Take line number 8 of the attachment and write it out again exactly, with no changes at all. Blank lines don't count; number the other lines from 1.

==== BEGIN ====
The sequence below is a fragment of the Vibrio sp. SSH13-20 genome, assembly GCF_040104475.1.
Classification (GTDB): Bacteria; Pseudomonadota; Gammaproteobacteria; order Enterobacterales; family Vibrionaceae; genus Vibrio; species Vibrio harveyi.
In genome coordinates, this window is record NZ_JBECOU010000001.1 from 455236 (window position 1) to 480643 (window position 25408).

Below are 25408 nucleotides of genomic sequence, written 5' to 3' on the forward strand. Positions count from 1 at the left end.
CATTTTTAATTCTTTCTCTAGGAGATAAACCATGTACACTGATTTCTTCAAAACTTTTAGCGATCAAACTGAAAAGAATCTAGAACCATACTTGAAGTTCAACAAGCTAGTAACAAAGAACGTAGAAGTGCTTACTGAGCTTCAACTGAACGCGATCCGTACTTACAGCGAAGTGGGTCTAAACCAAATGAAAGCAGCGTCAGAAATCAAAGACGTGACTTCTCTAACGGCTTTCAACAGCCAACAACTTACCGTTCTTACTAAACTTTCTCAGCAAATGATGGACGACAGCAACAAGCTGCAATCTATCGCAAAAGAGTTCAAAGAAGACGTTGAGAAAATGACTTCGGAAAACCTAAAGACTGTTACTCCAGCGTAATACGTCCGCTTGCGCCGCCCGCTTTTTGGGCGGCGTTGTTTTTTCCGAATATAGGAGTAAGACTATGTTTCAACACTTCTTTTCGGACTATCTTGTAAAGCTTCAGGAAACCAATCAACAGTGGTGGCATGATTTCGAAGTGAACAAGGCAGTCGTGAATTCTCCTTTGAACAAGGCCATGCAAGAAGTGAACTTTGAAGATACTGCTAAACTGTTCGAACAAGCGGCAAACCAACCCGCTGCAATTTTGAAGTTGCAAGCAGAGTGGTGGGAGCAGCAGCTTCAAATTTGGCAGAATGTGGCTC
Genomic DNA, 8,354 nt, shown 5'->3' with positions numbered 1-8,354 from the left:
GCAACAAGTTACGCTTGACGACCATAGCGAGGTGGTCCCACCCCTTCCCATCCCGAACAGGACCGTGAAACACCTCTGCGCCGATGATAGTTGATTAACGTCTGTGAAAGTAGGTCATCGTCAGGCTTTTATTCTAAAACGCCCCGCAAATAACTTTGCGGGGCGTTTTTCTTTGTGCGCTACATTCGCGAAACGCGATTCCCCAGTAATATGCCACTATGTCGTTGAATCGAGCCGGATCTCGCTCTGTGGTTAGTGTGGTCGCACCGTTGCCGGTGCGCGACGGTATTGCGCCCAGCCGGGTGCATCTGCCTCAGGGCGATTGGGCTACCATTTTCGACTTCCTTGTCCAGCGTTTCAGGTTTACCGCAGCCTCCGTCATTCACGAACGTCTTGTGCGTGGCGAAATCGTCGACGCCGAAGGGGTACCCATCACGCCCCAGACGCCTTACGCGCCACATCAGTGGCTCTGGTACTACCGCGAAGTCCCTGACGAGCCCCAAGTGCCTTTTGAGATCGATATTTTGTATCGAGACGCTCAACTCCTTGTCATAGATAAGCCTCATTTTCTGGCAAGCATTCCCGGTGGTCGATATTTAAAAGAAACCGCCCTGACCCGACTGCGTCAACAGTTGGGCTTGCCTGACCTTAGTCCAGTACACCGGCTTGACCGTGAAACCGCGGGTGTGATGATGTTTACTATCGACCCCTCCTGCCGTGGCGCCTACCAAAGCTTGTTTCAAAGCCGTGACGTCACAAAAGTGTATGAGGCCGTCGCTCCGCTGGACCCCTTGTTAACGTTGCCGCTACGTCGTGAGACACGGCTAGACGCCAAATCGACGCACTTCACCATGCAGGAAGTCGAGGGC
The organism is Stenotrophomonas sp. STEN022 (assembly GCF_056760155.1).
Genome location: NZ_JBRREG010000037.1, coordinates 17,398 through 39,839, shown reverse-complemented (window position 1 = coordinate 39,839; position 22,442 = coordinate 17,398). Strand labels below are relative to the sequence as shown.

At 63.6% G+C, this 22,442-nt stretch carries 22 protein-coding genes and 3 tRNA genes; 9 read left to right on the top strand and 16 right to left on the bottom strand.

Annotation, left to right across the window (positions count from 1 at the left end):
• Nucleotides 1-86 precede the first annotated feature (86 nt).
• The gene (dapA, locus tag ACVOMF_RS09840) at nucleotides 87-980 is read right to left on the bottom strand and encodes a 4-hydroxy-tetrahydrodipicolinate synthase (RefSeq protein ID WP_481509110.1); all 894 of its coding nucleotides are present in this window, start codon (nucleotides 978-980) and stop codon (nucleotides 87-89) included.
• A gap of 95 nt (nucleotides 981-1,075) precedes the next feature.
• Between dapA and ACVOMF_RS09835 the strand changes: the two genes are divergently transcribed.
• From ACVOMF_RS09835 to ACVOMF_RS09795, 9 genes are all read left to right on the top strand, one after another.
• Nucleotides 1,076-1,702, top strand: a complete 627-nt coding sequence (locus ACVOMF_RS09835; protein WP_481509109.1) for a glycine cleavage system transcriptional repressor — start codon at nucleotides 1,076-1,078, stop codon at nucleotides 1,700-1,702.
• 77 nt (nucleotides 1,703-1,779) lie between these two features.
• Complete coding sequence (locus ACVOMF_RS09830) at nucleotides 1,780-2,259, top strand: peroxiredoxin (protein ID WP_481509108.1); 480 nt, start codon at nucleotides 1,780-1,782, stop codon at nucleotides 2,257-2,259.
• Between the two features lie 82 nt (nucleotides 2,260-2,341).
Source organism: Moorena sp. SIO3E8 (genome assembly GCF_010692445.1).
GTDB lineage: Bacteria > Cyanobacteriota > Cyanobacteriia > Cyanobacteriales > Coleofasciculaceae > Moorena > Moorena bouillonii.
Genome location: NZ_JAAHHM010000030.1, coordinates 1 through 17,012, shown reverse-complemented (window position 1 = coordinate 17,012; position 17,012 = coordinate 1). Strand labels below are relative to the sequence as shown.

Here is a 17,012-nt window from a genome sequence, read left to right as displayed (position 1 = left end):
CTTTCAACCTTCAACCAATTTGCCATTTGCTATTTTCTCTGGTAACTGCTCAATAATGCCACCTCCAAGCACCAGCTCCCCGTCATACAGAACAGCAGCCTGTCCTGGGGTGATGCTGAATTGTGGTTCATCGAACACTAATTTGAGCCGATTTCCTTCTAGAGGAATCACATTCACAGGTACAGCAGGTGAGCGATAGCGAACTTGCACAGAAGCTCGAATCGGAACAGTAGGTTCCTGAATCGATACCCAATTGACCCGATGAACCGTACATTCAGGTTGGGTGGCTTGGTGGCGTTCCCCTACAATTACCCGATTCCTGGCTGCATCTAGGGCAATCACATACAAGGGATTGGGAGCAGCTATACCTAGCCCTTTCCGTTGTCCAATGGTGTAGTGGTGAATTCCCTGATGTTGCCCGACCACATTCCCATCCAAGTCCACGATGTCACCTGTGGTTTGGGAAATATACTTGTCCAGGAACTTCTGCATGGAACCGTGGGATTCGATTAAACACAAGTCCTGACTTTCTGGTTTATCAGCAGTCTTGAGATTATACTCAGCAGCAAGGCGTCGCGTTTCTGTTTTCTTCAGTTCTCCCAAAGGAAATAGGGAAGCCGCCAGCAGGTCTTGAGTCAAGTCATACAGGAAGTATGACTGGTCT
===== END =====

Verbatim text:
The organism is Stenotrophomonas sp. STEN022 (assembly GCF_056760155.1).